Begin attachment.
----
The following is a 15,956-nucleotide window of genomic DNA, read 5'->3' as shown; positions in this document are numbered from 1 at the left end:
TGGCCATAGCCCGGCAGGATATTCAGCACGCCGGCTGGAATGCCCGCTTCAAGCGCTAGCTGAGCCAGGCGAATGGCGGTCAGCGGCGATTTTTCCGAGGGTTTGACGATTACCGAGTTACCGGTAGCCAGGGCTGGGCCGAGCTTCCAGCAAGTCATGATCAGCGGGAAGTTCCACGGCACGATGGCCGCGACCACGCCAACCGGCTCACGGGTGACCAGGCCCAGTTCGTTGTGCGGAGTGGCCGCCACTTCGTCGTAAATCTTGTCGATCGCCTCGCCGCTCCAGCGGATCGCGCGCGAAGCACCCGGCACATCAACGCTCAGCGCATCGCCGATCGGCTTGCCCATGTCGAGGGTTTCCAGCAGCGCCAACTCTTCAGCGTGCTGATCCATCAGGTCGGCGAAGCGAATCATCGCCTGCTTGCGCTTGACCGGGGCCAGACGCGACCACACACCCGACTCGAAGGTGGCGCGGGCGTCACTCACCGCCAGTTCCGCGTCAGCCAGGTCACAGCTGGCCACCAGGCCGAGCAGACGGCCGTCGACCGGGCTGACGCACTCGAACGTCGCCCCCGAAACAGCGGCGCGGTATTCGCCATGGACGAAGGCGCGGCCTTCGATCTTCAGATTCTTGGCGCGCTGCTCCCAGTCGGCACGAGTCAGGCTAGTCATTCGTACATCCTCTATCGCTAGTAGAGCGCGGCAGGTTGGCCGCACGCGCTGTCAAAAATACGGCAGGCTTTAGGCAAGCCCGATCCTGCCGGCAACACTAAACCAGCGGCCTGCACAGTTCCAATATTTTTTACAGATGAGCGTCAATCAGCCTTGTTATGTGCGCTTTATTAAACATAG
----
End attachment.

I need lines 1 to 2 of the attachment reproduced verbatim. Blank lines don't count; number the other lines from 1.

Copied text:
The following is a 15,956-nucleotide window of genomic DNA, read 5'->3' as shown; positions in this document are numbered from 1 at the left end:
TGGCCATAGCCCGGCAGGATATTCAGCACGCCGGCTGGAATGCCCGCTTCAAGCGCTAGCTGAGCCAGGCGAATGGCGGTCAGCGGCGATTTTTCCGAGGGTTTGACGATTACCGAGTTACCGGTAGCCAGGGCTGGGCCGAGCTTCCAGCAAGTCATGATCAGCGGGAAGTTCCACGGCACGATGGCCGCGACCACGCCAACCGGCTCACGGGTGACCAGGCCCAGTTCGTTGTGCGGAGTGGCCGCCACTTCGTCGTAAATCTTGTCGATCGCCTCGCCGCTCCAGCGGATCGCGCGCGAAGCACCCGGCACATCAACGCTCAGCGCATCGCCGATCGGCTTGCCCATGTCGAGGGTTTCCAGCAGCGCCAACTCTTCAGCGTGCTGATCCATCAGGTCGGCGAAGCGAATCATCGCCTGCTTGCGCTTGACCGGGGCCAGACGCGACCACACACCCGACTCGAAGGTGGCGCGGGCGTCACTCACCGCCAGTTCCGCGTCAGCCAGGTCACAGCTGGCCACCAGGCCGAGCAGACGGCCGTCGACCGGGCTGACGCACTCGAACGTCGCCCCCGAAACAGCGGCGCGGTATTCGCCATGGACGAAGGCGCGGCCTTCGATCTTCAGATTCTTGGCGCGCTGCTCCCAGTCGGCACGAGTCAGGCTAGTCATTCGTACATCCTCTATCGCTAGTAGAGCGCGGCAGGTTGGCCGCACGCGCTGTCAAAAATACGGCAGGCTTTAGGCAAGCCCGATCCTGCCGGCAACACTAAACCAGCGGCCTGCACAGTTCCAATATTTTTTACAGATGAGCGTCAATCAGCCTTGTTATGTGCGCTTTATTAAACATAG